The Dull Dogma of Transcendence

Wally Pfister pits good against technology in a directorial debut full of meaningless symbolism.
Warner Bros.

The Singularity is a wonderful menace for science fiction. It's the suggestion of a point, sometime in the future, when a greater-than-human intelligence irrevocably changes the arc of humanity's future. The theory predicts an artificially intelligent machine that's so smart, a person literally cannot comprehend its abilities. What would happen if it existed? Would it heal our bodies? Would it revitalize our planet? Would it end war and solve world hunger?

If such a machine existed, would it be any different from a god?

Transcendence, a dull movie directed by Oscar-winning cinematographer Wally Pfister that tries very hard to be smart, is about this question as much as it's about the relationship between nature and technology. It's also very much about Johnny Depp's blank stares into nothingness, nano-enhanced superhumans, and the cockamamie idea that a person must either support the ever-advancing march of innovation or reject it in its entirety. It's like watching a philosophy lecture in a clown college.

Depp plays Dr. Will Caster, an artificial-intelligence researcher who hopes to build sentient machines. A technophobic extremist group named Revolutionary Independence From Technology—yes, R.I.F.T.—attacks Caster after a speech to potential investors, shooting him with an irradiated bullet. He survives the assassination attempt, but the radiation poisoning is his death sentence. (The so-called "radical neo-Luddites" don't always mind using modern technology, it seems.) As Caster’s body fails, his wife Evelyn (Rebecca Hall) urges his partner Max (Paul Bettany) to help her upload his mind into a supercomputer. They do, and within minutes, Caster wants more. He wants to access the Internet. He wants to go everywhere.

From there, Transcendence reaches its most intriguing moments—because it almost becomes a different movie. Evelyn refuses to believe the digital Caster is any different from the mortal one. ("His mind is a pattern of electrical signals," she says.) Together, they build a futuristic oasis in a rural desert town, where Caster develops the ability to perform miracles through groundbreaking medical technology: He heals the blind, teaches cripples to walk, and revives the dead. He also programs himself into the people he heals, weaving a collective mind through an army of bodies.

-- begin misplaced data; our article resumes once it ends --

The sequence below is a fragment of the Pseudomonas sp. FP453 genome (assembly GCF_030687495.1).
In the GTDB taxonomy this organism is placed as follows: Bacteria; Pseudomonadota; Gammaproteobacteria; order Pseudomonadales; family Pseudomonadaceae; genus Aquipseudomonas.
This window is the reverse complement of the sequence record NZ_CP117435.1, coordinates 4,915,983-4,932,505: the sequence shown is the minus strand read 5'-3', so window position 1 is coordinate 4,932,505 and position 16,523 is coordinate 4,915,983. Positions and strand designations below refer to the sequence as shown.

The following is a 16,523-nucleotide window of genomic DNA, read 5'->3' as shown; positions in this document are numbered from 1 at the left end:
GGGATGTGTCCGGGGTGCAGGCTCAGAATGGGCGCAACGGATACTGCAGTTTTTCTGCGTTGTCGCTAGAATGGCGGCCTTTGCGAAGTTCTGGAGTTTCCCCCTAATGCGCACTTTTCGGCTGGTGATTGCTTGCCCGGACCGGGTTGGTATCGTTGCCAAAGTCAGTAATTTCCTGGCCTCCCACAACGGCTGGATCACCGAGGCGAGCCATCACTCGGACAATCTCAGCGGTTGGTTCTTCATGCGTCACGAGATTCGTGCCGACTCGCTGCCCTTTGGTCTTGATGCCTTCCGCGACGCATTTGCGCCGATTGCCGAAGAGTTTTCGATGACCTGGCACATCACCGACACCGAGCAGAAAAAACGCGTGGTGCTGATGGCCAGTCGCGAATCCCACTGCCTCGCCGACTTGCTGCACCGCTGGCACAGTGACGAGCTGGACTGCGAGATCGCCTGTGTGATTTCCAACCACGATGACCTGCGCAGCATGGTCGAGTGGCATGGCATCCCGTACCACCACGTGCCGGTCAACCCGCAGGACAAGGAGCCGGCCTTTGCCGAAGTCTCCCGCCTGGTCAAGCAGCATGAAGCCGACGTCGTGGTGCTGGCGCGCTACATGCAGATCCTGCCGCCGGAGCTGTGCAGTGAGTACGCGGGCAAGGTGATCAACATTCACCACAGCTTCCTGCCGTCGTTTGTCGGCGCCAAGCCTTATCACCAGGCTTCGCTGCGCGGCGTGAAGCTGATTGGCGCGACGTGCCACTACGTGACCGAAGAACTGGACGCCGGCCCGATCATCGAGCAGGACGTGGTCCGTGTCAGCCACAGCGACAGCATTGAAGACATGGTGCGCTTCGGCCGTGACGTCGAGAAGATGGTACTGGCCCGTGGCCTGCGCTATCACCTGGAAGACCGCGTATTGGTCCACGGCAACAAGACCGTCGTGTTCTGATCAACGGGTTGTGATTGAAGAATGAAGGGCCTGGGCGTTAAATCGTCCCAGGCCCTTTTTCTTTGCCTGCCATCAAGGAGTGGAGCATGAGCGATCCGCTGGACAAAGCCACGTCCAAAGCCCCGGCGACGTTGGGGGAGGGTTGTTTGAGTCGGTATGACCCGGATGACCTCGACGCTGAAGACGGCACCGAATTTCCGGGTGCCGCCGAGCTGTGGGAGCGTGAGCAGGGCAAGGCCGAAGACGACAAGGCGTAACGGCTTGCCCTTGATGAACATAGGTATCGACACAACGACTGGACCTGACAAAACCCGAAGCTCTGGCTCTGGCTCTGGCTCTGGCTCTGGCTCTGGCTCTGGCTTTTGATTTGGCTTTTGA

While the movie quickly devolves into a technophobic tirade, the compelling questions it has raised linger: How has Evelyn's relationship with her husband changed? Can she still love him? What does love look like between a person and an omnipotent machine? If Transcendence were a smaller movie about that relationship—a movie that gave Hall more room to express ambiguity about it—perhaps Pfister would have found the difficult answers he's grasping toward.

Perhaps that's why Pfister returns, again and again, to a garden in Will and Evelyn's backyard. When Will Caster was still a man, he turned the garden into a sanctuary where no wireless signals could be sent or received. A "dead zone," he called it. It was their personal Eden. In the garden, Pfister’s camera repeatedly follows a droplet of water as it falls from a sunflower. It's a jarring motif, if only because it suggests depth of meaning where none exists. This Eden is lost. Its Tree of Knowledge is bare. Transcendence is an unholy sort of perversion of faith, as imagined through the frame of the Singularity. Caster is indistinguishable from a god. He's a deity built of ones and zeroes.

In a recent essay for The New Yorker, Casey N. Cep described the phenomenon of "unplugging" as a fundamentally insidious idea. She writes: "For most of us, the modern world is full of gadgets and electronics, and we’d do better to reflect on how we can live there than to pretend we can live elsewhere." This is very true—you are you whether you are tweeting, or jogging, or sharing a selfie on Snapchat—and it suggests why Transcendence so poorly understands the culture it's trying to criticize. Transcendence approaches the question of technology as if it's a binary one. You're either in or out. Caster wants to build a machine with more computing power than the "collective intelligence of every person born," and R.I.F.T. terrorists tattoo the word "UNPLUG" on the undersides of their arms. The world can either be ruled by a power-hungry machine or lose the Internet forever. The movie allows for no other options.

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Chris Heller is a senior associate editor at The Atlantic. He has also written for NPR, Washington City Paper, and Metro Weekly.

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